|Rediff India Abroad Home | All the sections|
The EMI generation
Vidyalaxmi | March 21, 2006
Bhargav is a prototype of the e-age generation. He is neck-deep in debt and couldn't even afford to pay his monthly mobile bill of Rs 5,000, which is higher than the usual Rs 3,000.
His penthouse, Compaq computer, LG television, Hitachi air-conditioner, leather sofa and Ford Fiesta speak volumes for his debt-friendly nature. Shelling out an extra Rs 2,000 will throw his other monthly repayments completely out of whack.
Which is why he's running to the bank for a loan -- and banks are welcoming people like him with open arms. For an entire generation of young Indians, "buy now, pay later" seems to have become the new mantra.
Be it a new refrigerator or some other household appliance, a wedding in the family or a foreign vacation, if you do not have liquidity, just walk into a bank and get the money you need.
According to bankers, the genesis of the "credit culture" can be traced back to around 2001, when interest rates crashed, creating a whole new business opportunity -- the personal loan. Industry sources point out that the average outgo towards EMIs (equal monthly installments) has increased significantly.
Any borrower, if single, shells out 60 to 70 per cent of his salary towards the cost of his live-on credit culture. Married couples keep the EMI outgos at about 40 per cent of their salaries.
Recall the famous speech of Hindustan Lever's M S Banga, in which he blamed the declining fortunes of the FMCG major to customers' shift to lower-priced brands as savings were being diverted to repay EMIs for consumer durables, mobile usage and spends on entertainment and travel. This led to downtrading, where consumers started looking for more value-for-money products, said Banga.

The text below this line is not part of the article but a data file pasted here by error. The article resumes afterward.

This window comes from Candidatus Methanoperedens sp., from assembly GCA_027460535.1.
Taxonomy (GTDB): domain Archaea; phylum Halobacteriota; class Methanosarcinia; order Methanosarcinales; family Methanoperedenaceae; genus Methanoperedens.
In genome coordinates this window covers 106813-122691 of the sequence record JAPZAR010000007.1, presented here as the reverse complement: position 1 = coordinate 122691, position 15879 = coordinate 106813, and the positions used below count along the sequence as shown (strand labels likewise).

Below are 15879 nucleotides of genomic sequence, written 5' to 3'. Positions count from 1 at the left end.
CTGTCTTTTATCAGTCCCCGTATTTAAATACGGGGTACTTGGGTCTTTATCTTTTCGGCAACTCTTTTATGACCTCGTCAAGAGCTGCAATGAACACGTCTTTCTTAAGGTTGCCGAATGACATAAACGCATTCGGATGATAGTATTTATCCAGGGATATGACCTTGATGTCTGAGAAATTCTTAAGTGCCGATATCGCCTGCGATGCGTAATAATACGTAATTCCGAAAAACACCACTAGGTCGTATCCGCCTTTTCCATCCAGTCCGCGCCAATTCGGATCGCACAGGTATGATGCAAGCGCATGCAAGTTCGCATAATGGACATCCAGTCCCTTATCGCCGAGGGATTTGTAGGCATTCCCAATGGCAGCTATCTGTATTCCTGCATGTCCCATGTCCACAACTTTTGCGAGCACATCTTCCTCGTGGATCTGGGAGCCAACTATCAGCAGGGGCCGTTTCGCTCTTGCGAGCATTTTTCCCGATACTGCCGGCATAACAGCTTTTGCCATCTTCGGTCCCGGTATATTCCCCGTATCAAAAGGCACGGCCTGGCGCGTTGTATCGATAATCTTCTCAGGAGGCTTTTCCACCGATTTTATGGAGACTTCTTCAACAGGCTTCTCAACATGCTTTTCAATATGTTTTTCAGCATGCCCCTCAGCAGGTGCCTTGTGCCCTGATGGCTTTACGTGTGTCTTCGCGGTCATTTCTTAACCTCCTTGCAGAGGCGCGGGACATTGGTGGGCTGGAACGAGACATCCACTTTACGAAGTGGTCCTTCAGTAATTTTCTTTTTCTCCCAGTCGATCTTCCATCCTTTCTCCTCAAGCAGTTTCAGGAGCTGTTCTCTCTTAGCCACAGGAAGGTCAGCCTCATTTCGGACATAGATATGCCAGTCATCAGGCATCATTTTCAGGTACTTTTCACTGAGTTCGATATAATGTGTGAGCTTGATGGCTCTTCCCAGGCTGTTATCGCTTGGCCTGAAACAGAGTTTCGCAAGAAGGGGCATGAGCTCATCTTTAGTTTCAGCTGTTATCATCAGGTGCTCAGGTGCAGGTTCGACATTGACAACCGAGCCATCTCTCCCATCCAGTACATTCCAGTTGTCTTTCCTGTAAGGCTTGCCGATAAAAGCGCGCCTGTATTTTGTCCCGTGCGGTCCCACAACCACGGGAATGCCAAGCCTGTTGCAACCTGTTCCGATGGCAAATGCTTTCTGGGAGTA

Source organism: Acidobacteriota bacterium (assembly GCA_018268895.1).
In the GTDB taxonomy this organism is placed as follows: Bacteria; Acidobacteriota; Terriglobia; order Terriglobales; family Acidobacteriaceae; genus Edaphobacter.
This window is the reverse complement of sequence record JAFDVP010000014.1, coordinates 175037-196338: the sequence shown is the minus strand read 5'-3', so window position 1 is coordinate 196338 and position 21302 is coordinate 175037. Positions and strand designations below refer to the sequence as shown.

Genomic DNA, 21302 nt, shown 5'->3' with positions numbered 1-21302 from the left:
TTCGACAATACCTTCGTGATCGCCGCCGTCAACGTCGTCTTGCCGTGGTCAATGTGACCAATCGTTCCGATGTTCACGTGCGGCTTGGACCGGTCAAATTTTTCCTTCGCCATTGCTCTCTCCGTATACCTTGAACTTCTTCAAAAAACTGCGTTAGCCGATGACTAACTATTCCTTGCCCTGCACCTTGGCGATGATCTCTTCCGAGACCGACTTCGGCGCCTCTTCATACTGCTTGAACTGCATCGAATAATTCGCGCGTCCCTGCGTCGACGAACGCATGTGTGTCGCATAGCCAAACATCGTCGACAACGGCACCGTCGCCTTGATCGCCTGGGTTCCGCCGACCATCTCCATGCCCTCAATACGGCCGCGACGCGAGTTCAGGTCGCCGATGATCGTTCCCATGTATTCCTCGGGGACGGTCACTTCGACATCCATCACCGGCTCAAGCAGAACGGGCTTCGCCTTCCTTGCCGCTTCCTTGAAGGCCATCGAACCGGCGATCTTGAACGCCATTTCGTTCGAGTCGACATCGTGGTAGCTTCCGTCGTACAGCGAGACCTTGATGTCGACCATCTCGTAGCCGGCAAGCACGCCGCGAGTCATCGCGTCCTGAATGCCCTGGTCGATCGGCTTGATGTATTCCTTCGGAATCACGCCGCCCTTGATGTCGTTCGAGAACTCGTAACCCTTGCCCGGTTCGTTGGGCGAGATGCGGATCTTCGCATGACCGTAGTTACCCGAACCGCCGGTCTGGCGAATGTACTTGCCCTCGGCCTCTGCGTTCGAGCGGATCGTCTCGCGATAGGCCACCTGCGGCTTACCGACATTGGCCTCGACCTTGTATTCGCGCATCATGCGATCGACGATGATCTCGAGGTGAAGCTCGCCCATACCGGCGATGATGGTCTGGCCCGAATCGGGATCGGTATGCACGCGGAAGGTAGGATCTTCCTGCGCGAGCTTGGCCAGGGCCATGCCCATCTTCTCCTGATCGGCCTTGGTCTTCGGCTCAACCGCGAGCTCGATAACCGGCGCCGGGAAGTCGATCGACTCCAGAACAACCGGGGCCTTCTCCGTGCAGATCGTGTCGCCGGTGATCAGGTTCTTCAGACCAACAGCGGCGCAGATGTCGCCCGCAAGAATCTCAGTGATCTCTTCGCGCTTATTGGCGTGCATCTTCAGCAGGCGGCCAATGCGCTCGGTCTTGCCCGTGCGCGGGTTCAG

This is a typical phenomenon of developing economy, say bankers. The domestic housing loan market and the auto loan market has posted a year-on-year growth of 35 to 40 per cent. On the other hand, the unsecured personal loan market has grown by 50 per cent since 2002.
"The times are changing. Thanks to the attitude change as far as indebtedness is concerned, now borrowing is no longer viewed negatively," agrees a loan manager.
The boom in consumer loans is certainly not bothering banks as they have confidence in their risk assessment models.
"Over time, banks have also equipped themselves with the required skill-sets to evaluate the credit worthiness of customers. There is no systemic risk involved in unsecured lending," the loan manager adds.
Financial planners, however, suggest that a borrower should ensure that his total financial liability doesn't exceed more than 60 per cent of his take-home salary. If an individual breaches this limit, it could be disastrous not only for him/her but also for the banks and the financial system.
As American business tycoon John Paul Getty said, "If a customer borrows $100 from a bank, it's his problem. But if he borrows $100 million from a bank, it is the banker's problem!"
Do you want to discuss stock tips? Do you know a hot one? Join the Stock Market Discussion Group.